How much does your dinner cost?

Ruby O’ Connor takes a look at some of the surprising foods which are detrimental to our environment to produce.

What is the true cost of food we eat? Usually when we hear about sustainable and ethical consumerism, we immediately think of vegetarians and vegans who choose not to consume animal products. However, there are many products which are generally considered healthy, ethical, and sustainable, which in reality have a detrimental environmental and human cost.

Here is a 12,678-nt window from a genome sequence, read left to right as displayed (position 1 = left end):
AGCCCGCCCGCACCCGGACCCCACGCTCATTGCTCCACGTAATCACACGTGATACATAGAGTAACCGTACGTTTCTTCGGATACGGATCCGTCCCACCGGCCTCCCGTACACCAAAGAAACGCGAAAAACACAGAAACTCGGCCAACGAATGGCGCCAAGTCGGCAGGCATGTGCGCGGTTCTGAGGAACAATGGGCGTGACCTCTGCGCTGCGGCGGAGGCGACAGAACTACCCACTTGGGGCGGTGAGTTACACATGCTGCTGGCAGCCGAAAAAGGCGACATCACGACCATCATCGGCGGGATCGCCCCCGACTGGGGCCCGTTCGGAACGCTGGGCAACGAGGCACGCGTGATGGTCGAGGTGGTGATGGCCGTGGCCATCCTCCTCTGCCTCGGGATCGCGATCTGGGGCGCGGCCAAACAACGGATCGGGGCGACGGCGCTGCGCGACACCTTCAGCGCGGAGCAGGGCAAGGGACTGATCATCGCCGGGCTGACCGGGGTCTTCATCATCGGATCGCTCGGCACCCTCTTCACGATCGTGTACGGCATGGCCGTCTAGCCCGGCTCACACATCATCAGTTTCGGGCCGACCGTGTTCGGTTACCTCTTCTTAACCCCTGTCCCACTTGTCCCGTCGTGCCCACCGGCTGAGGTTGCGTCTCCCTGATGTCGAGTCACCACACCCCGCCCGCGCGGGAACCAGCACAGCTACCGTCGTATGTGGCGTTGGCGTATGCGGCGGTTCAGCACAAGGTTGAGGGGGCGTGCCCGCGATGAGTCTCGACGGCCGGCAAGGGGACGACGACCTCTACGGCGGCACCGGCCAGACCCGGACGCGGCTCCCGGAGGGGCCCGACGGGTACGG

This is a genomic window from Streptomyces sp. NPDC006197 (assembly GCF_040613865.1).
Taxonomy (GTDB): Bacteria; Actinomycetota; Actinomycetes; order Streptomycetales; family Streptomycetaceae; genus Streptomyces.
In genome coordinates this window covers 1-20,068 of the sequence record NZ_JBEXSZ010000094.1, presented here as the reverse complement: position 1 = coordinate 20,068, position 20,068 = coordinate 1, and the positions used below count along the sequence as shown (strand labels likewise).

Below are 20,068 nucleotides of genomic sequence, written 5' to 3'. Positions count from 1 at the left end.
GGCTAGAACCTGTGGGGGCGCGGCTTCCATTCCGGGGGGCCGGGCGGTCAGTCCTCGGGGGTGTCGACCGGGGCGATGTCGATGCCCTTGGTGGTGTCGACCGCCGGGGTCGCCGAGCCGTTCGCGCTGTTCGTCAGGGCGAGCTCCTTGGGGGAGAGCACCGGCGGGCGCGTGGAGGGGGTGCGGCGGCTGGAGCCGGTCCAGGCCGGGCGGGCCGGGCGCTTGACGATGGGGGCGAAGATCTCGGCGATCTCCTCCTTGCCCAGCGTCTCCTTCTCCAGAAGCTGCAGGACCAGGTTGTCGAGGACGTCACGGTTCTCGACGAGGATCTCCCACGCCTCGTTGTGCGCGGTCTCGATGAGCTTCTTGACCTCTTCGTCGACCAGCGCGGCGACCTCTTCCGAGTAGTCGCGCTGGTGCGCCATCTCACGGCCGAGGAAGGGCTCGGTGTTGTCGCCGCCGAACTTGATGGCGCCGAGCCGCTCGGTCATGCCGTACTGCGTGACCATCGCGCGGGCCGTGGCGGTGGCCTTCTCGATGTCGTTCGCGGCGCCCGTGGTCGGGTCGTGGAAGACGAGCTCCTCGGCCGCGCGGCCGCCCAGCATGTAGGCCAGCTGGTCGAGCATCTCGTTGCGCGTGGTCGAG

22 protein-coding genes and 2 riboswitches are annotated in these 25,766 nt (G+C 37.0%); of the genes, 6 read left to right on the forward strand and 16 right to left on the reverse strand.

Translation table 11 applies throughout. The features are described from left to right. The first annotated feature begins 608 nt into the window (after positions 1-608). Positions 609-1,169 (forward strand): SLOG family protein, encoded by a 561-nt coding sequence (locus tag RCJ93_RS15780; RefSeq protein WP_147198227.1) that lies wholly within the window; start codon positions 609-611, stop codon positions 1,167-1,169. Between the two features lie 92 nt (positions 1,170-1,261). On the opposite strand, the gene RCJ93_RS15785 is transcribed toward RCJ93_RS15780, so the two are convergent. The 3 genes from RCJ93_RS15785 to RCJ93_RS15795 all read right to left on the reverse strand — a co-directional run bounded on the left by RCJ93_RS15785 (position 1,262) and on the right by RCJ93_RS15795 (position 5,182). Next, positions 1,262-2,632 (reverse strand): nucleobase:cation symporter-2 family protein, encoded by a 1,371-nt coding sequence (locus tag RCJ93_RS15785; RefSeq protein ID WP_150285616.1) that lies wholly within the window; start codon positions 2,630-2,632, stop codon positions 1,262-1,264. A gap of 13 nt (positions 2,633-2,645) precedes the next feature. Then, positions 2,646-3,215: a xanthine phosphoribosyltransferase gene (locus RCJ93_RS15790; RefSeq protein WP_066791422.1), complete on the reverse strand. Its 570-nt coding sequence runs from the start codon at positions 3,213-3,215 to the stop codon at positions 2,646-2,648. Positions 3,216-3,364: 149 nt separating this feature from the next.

The avocado is a staple of manys a boogie brunch around the globe. According to The Washington Post, between 2000 and 2015, avocado consumption in the United States nearly quadrupled – from around 1 billion avocados in 2000 to around 4.25 billion in 2015. This is as a result of the current economic relationship between the United States and Mexico. Before the 1990s, there were restrictions in place preventing Mexico from importing fruits into the United States. While this restriction was in place, avocado production was limited to seasonal production in California, thus limiting its availability and nation-wide demand. However, after the 1994 Northern American Free Trade agreement, these restrictions were gradually lifted. As the avocado became more in demand, improved production methods transformed avocados into a mass-produced fruit, grown and exported to the United States from Mexico year round. However there are many ethical concerns surrounding this so-called ‘super food’. The first ethical concern with avocados is their growing violent impact in Michoacán, Mexico. Violent cartels such as La Familia Michoacana, The Knights Templar, and Los Viagras tax, extort, and kidnap avocado farmers, in order to benefit off their valuable land. There has also been increasing involvement of forced labour and child labour in Mexican avocado production. A second concern is that its farming may be causing significant health problems, such as liver and kidney illnesses in local communities such as Jujucato and Lake Zirahuen. It is suspected that the cause of these illnesses is chemical run-off from avocado orchards into natural water sources such as groundwater, streams, rivers, and lakes.